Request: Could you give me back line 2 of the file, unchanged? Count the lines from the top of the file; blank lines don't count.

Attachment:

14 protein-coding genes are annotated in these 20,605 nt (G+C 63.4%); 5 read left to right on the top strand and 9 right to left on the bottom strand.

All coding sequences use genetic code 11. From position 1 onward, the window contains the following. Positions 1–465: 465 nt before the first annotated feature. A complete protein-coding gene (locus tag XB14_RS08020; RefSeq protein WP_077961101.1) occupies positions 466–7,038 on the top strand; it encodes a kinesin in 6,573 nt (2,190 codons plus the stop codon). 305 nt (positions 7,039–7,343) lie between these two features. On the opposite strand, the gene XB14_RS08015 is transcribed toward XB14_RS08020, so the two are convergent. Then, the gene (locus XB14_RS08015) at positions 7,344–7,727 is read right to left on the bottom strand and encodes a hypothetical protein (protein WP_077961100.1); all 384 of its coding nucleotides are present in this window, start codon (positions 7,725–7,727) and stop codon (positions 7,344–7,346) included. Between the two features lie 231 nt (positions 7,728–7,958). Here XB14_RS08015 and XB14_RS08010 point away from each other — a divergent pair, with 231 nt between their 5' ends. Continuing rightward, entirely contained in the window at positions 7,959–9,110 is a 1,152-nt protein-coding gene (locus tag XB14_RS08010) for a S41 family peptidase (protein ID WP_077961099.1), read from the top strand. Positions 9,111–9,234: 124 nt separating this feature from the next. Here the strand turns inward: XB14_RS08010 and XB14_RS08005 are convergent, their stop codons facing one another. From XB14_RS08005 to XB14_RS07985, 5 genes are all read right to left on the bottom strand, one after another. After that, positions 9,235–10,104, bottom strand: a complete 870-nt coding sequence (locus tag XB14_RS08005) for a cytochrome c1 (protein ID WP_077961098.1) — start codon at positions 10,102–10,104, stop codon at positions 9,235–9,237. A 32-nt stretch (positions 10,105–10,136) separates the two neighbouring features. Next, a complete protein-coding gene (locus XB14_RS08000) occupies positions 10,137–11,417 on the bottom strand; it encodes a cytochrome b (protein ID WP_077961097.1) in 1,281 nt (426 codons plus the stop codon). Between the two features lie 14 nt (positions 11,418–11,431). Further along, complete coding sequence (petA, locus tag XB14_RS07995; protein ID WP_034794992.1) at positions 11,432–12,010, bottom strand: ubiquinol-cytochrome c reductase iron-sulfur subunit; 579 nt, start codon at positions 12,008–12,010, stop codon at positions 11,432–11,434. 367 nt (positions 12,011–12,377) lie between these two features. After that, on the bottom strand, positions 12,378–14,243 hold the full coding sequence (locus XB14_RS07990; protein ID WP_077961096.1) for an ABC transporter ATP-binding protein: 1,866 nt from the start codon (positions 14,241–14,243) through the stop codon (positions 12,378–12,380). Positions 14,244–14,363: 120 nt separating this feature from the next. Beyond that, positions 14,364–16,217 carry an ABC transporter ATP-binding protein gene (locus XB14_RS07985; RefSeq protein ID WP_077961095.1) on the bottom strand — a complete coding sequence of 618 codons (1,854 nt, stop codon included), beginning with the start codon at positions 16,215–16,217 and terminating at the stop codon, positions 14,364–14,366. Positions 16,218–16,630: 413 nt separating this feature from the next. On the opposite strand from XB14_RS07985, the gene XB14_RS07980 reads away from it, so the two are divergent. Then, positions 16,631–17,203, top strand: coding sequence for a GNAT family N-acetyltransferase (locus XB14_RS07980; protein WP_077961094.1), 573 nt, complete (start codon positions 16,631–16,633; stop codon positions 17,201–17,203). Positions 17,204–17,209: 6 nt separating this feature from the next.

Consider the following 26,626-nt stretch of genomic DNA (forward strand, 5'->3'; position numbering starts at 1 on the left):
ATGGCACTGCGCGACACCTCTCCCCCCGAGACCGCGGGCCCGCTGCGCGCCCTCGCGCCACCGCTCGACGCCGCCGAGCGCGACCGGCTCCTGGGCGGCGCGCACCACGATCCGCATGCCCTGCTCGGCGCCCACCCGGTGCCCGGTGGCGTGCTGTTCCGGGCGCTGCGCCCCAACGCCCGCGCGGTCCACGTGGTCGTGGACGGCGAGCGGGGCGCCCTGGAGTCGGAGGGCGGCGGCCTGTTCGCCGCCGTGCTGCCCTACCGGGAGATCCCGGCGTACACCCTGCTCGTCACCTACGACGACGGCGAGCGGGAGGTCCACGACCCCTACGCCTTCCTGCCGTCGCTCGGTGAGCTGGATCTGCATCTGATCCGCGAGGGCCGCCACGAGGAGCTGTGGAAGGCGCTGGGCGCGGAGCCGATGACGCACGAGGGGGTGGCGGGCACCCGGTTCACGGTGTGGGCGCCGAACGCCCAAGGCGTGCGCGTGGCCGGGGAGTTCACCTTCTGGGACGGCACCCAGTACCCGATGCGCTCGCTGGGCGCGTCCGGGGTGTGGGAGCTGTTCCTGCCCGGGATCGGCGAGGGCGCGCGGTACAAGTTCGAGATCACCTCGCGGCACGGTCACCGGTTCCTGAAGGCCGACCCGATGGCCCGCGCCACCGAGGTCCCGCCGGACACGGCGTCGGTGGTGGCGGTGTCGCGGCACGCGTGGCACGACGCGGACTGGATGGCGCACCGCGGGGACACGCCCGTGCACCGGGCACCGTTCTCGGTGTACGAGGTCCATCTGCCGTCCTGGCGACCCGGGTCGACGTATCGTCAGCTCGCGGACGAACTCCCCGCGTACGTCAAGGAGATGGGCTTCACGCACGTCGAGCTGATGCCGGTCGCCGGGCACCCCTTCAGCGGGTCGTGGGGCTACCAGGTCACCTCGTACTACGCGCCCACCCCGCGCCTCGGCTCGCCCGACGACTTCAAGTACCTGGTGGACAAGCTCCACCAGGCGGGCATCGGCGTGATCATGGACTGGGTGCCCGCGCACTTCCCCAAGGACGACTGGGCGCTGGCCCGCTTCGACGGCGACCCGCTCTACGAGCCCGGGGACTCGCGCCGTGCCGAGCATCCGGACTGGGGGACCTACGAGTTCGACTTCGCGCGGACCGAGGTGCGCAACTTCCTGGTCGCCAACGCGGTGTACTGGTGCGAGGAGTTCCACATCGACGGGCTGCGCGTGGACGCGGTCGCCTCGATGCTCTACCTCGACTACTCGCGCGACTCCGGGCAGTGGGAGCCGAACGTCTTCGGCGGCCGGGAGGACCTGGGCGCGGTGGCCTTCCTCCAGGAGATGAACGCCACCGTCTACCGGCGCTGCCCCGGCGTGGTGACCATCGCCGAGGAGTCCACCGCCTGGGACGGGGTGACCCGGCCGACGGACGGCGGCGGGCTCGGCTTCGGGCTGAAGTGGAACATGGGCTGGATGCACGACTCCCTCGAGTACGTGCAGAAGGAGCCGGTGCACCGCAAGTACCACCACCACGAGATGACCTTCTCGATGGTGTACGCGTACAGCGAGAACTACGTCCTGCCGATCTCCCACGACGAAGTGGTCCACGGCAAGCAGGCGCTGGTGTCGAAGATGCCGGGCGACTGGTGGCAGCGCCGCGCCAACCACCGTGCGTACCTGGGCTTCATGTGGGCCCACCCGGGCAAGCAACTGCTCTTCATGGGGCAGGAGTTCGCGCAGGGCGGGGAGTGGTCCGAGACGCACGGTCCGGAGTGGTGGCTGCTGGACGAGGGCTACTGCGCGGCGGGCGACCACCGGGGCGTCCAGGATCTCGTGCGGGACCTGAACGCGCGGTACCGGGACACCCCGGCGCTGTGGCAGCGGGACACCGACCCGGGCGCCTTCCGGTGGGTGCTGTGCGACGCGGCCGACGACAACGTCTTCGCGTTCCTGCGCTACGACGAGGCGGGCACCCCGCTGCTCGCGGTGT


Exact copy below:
All coding sequences use genetic code 11. From position 1 onward, the window contains the following. Positions 1–465: 465 nt before the first annotated feature. A complete protein-coding gene (locus tag XB14_RS08020; RefSeq protein WP_077961101.1) occupies positions 466–7,038 on the top strand; it encodes a kinesin in 6,573 nt (2,190 codons plus the stop codon). 305 nt (positions 7,039–7,343) lie between these two features. On the opposite strand, the gene XB14_RS08015 is transcribed toward XB14_RS08020, so the two are convergent. Then, the gene (locus XB14_RS08015) at positions 7,344–7,727 is read right to left on the bottom strand and encodes a hypothetical protein (protein WP_077961100.1); all 384 of its coding nucleotides are present in this window, start codon (positions 7,725–7,727) and stop codon (positions 7,344–7,346) included. Between the two features lie 231 nt (positions 7,728–7,958). Here XB14_RS08015 and XB14_RS08010 point away from each other — a divergent pair, with 231 nt between their 5' ends. Continuing rightward, entirely contained in the window at positions 7,959–9,110 is a 1,152-nt protein-coding gene (locus tag XB14_RS08010) for a S41 family peptidase (protein ID WP_077961099.1), read from the top strand. Positions 9,111–9,234: 124 nt separating this feature from the next. Here the strand turns inward: XB14_RS08010 and XB14_RS08005 are convergent, their stop codons facing one another. From XB14_RS08005 to XB14_RS07985, 5 genes are all read right to left on the bottom strand, one after another. After that, positions 9,235–10,104, bottom strand: a complete 870-nt coding sequence (locus tag XB14_RS08005) for a cytochrome c1 (protein ID WP_077961098.1) — start codon at positions 10,102–10,104, stop codon at positions 9,235–9,237. A 32-nt stretch (positions 10,105–10,136) separates the two neighbouring features. Next, a complete protein-coding gene (locus XB14_RS08000) occupies positions 10,137–11,417 on the bottom strand; it encodes a cytochrome b (protein ID WP_077961097.1) in 1,281 nt (426 codons plus the stop codon). Between the two features lie 14 nt (positions 11,418–11,431). Further along, complete coding sequence (petA, locus tag XB14_RS07995; protein ID WP_034794992.1) at positions 11,432–12,010, bottom strand: ubiquinol-cytochrome c reductase iron-sulfur subunit; 579 nt, start codon at positions 12,008–12,010, stop codon at positions 11,432–11,434. 367 nt (positions 12,011–12,377) lie between these two features. After that, on the bottom strand, positions 12,378–14,243 hold the full coding sequence (locus XB14_RS07990; protein ID WP_077961096.1) for an ABC transporter ATP-binding protein: 1,866 nt from the start codon (positions 14,241–14,243) through the stop codon (positions 12,378–12,380). Positions 14,244–14,363: 120 nt separating this feature from the next. Beyond that, positions 14,364–16,217 carry an ABC transporter ATP-binding protein gene (locus XB14_RS07985; RefSeq protein ID WP_077961095.1) on the bottom strand — a complete coding sequence of 618 codons (1,854 nt, stop codon included), beginning with the start codon at positions 16,215–16,217 and terminating at the stop codon, positions 14,364–14,366. Positions 16,218–16,630: 413 nt separating this feature from the next. On the opposite strand from XB14_RS07985, the gene XB14_RS07980 reads away from it, so the two are divergent. Then, positions 16,631–17,203, top strand: coding sequence for a GNAT family N-acetyltransferase (locus XB14_RS07980; protein WP_077961094.1), 573 nt, complete (start codon positions 16,631–16,633; stop codon positions 17,201–17,203). Positions 17,204–17,209: 6 nt separating this feature from the next.